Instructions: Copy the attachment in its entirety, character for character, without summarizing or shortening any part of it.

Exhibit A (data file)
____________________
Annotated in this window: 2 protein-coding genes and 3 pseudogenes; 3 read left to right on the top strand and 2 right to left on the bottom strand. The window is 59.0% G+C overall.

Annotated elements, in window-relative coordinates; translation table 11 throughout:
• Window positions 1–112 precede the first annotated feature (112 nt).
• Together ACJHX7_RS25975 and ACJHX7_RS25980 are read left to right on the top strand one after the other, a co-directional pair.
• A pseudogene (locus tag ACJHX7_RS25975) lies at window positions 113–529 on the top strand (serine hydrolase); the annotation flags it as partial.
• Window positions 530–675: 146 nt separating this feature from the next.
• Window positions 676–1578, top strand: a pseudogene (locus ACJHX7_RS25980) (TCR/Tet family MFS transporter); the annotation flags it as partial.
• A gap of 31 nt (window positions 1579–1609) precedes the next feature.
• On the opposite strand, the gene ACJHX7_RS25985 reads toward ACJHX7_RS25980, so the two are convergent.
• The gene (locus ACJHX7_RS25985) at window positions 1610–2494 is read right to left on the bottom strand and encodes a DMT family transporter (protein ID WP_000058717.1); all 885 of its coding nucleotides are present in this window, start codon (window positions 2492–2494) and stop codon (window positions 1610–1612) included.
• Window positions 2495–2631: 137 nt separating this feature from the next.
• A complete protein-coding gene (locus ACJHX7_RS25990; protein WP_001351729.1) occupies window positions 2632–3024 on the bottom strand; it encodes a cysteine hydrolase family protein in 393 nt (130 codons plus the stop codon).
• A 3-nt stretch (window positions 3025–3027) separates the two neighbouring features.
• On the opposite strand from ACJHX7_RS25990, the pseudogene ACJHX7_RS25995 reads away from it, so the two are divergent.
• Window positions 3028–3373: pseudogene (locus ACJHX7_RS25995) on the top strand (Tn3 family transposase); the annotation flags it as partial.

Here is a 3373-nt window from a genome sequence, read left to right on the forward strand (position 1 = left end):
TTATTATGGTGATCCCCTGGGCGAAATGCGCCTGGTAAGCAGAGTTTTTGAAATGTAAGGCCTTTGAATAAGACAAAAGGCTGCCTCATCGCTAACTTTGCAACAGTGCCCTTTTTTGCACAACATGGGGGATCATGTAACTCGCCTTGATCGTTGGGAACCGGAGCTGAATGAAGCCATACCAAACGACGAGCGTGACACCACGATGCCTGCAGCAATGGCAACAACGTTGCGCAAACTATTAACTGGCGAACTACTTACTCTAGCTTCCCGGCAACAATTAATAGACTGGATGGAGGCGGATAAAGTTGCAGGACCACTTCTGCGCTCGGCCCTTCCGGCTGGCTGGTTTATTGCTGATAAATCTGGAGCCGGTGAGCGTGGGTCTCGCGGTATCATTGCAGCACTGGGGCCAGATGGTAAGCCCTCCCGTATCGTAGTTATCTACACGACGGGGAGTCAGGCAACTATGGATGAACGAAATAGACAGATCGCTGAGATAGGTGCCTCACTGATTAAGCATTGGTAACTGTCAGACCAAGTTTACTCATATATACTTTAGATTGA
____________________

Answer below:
Annotated in this window: 2 protein-coding genes and 3 pseudogenes; 3 read left to right on the top strand and 2 right to left on the bottom strand. The window is 59.0% G+C overall.

Annotated elements, in window-relative coordinates; translation table 11 throughout:
• Window positions 1–112 precede the first annotated feature (112 nt).
• Together ACJHX7_RS25975 and ACJHX7_RS25980 are read left to right on the top strand one after the other, a co-directional pair.
• A pseudogene (locus tag ACJHX7_RS25975) lies at window positions 113–529 on the top strand (serine hydrolase); the annotation flags it as partial.
• Window positions 530–675: 146 nt separating this feature from the next.
• Window positions 676–1578, top strand: a pseudogene (locus ACJHX7_RS25980) (TCR/Tet family MFS transporter); the annotation flags it as partial.
• A gap of 31 nt (window positions 1579–1609) precedes the next feature.
• On the opposite strand, the gene ACJHX7_RS25985 reads toward ACJHX7_RS25980, so the two are convergent.
• The gene (locus ACJHX7_RS25985) at window positions 1610–2494 is read right to left on the bottom strand and encodes a DMT family transporter (protein ID WP_000058717.1); all 885 of its coding nucleotides are present in this window, start codon (window positions 2492–2494) and stop codon (window positions 1610–1612) included.
• Window positions 2495–2631: 137 nt separating this feature from the next.
• A complete protein-coding gene (locus ACJHX7_RS25990; protein WP_001351729.1) occupies window positions 2632–3024 on the bottom strand; it encodes a cysteine hydrolase family protein in 393 nt (130 codons plus the stop codon).
• A 3-nt stretch (window positions 3025–3027) separates the two neighbouring features.
• On the opposite strand from ACJHX7_RS25990, the pseudogene ACJHX7_RS25995 reads away from it, so the two are divergent.
• Window positions 3028–3373: pseudogene (locus ACJHX7_RS25995) on the top strand (Tn3 family transposase); the annotation flags it as partial.

Here is a 3373-nt window from a genome sequence, read left to right on the forward strand (position 1 = left end):
TTATTATGGTGATCCCCTGGGCGAAATGCGCCTGGTAAGCAGAGTTTTTGAAATGTAAGGCCTTTGAATAAGACAAAAGGCTGCCTCATCGCTAACTTTGCAACAGTGCCCTTTTTTGCACAACATGGGGGATCATGTAACTCGCCTTGATCGTTGGGAACCGGAGCTGAATGAAGCCATACCAAACGACGAGCGTGACACCACGATGCCTGCAGCAATGGCAACAACGTTGCGCAAACTATTAACTGGCGAACTACTTACTCTAGCTTCCCGGCAACAATTAATAGACTGGATGGAGGCGGATAAAGTTGCAGGACCACTTCTGCGCTCGGCCCTTCCGGCTGGCTGGTTTATTGCTGATAAATCTGGAGCCGGTGAGCGTGGGTCTCGCGGTATCATTGCAGCACTGGGGCCAGATGGTAAGCCCTCCCGTATCGTAGTTATCTACACGACGGGGAGTCAGGCAACTATGGATGAACGAAATAGACAGATCGCTGAGATAGGTGCCTCACTGATTAAGCATTGGTAACTGTCAGACCAAGTTTACTCATATATACTTTAGATTGA